I save stuff to paint on. I’ve literally had this scroll thing since I was in middle school. No joke. It was not unlike this one I found online…
At first, I guess I liked the ladies who sat on the grass in the artwork. I cut off the year at the end of the scroll many years ago. The menu was on the back.
Then a number of years ago I decided I wanted to paint something on it, so I fixed the string from fraying, it had begun to fall apart, ya see, and I painted it with gesso to try to make it sturdy again. See, gesso is made with paint and glue and is great for almost any type of paint or ink you want to use on it. It’s a great first layer, giving an artist a clean surface. There’s a layer of color applied afterward, likely acrylic watered down, and applied with a sponge for an old paper effect. It’s old. It’s paper, but now it looked nice.
Well, for this week’s blog I thought I would finish something. I have long visualized an elephant, trunk outstretched, on this scroll. I just hadn’t gotten around to it. My grandbabies need wall art. I could finish up this test of fortitude assignment, and finish up a project that’s been kicking around in my head to boot!
I sketched the elephant, and gave him a reason to be stretching. He’s got an apple to get to. I started with watercolor. However, this material wasn’t soaking it up like I wanted, so I switched to acrylic. Less water, quick drying. Here’s a blog on the main differences between the two. Watercolor is more subtle, but tougher to use. They’re both water-soluble, but acrylic is more opaque, that is less transparent. I didn’t want to mess up this thirty year old scroll I’d been saving.
Here’s as far as I got with the watercolor.
I love the texture! So much!! I stuck with burnt umber when I switched, but the color wasn’t going to be exact. It’s fine though, because, where’s the fun in exact?
I stuck with just a few colors on the elephant. Like I said, the base layer, under the elephant is already done. It has been for a while. So, I just used orange, burnt sienna, burnt umber and white to color in the elephant. When you start planning a painting, limit colors. I’ve learned many times over that it’s better to mix up a lighter or darker color from the ones in your limited pallet than it is to introduce another tone to a painting. There’s more consistency! Here’s a cool color palette generator by Adobe. It’s fun to tweak a color and see what happens to the others.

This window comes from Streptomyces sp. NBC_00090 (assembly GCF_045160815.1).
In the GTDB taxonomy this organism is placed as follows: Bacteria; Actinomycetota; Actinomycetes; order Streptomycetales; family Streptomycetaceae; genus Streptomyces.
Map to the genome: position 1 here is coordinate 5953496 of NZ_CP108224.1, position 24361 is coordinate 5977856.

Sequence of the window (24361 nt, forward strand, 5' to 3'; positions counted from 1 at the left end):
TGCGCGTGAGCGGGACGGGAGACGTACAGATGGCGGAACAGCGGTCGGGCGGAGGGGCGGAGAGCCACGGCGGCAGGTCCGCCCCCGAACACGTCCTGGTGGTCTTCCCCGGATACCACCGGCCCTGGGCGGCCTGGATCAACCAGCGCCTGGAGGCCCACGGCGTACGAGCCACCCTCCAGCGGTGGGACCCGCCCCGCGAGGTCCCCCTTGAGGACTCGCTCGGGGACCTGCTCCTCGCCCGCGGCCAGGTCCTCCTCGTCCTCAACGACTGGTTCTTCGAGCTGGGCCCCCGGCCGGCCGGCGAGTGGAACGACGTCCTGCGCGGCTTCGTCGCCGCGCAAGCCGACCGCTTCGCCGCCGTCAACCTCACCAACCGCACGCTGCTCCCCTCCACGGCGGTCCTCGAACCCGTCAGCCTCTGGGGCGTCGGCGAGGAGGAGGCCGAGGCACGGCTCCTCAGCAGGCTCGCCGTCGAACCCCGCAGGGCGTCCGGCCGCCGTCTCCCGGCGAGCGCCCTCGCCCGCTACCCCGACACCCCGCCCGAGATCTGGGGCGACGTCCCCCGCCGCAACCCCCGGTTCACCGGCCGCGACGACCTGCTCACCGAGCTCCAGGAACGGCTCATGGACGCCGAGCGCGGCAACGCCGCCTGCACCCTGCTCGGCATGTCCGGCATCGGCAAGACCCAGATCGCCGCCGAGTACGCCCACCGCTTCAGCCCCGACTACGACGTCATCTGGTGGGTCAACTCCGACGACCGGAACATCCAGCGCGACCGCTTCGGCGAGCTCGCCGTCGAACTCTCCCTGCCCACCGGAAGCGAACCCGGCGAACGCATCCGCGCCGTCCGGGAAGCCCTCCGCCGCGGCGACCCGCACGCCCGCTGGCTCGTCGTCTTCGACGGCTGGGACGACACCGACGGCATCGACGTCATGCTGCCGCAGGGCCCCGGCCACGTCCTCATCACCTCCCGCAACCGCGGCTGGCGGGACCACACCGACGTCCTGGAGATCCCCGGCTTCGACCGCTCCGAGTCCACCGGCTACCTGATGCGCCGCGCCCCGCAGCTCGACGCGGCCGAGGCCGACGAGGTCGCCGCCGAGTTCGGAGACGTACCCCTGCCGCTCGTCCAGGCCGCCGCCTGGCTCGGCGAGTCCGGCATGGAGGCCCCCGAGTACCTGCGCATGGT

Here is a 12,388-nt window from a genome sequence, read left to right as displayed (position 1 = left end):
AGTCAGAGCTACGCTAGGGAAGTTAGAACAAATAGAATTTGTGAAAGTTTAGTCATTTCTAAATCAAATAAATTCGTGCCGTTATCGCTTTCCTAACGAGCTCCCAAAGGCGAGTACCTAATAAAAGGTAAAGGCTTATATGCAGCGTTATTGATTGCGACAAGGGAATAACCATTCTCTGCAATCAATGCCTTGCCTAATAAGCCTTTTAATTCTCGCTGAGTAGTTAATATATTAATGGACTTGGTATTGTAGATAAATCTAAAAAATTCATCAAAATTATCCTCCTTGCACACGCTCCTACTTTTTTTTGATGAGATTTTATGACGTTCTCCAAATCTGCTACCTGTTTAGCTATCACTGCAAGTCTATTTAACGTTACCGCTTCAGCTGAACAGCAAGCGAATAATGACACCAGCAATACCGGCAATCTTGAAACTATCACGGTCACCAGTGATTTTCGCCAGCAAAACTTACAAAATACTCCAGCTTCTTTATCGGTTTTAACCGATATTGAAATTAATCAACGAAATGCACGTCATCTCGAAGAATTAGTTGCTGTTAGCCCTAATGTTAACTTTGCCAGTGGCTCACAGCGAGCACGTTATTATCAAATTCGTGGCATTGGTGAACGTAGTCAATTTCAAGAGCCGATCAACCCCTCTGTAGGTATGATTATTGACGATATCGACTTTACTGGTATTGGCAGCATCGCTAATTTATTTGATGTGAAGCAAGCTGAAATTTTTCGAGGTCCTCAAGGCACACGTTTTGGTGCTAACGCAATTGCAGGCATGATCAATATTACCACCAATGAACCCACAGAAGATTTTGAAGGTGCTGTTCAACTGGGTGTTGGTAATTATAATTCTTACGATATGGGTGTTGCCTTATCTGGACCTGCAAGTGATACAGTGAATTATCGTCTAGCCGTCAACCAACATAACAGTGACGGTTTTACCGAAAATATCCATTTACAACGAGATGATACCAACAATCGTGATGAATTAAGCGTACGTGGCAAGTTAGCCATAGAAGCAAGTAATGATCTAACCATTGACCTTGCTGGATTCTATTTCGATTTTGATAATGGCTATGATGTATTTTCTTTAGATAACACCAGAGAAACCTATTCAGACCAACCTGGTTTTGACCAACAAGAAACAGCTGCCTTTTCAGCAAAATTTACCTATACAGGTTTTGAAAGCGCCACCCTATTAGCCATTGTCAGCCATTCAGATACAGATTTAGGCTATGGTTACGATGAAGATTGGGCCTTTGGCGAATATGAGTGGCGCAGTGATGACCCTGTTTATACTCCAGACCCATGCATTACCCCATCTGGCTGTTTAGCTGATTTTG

Then I did the apples, using the same orange first, to carry the color to the tree above, I like the colors to connect the piece, I guess. Then I added white for reflection and red for deep areas. I decided not to use black on any portion of it. Instead using a dark green mixed with brown, like in the elephant for the tree limbs. I brought a little of that green into the darkest parts of the elephant’s shadows as well. If you are just starting to paint, it’s good to get together the colors you need first. Here’s a list of a good set of first colors. I don’t agree with all of them. I think you can get away with a few less. I mean, who needs a pre-mixed purple? We’ve all been to kindergarten, no? Green is a little different, you can’t always achieve the right shade of green with primary colors, especially if you mix it more than once.
Added a little more shadow and highlight, smudged the ear around. I also used a tiny piece of paper to figure out where the heck to put the eye. Found the perfect spot.
I think he needs a little cushion for his tushie, like a tuft of grass. It would bring the green to the bottom and give it a little more balance. It was also brought to my attention that a little quote would go well in the space on the right, perhaps in a flowing font. I’ll think about that. I’m not sure I’m pro-quote, but if the kiddos would like it, why not?
I’ve had a good time not thinking too hard before starting a project. I find I still spend as much time on it, I still pain a little over the details, but just making sure to produce something has been cathartic. It has helped to cement for me that it isn’t about having an exact idea of the end in sight. Not every project has to mean something or be perfect! It’s more important just to finish.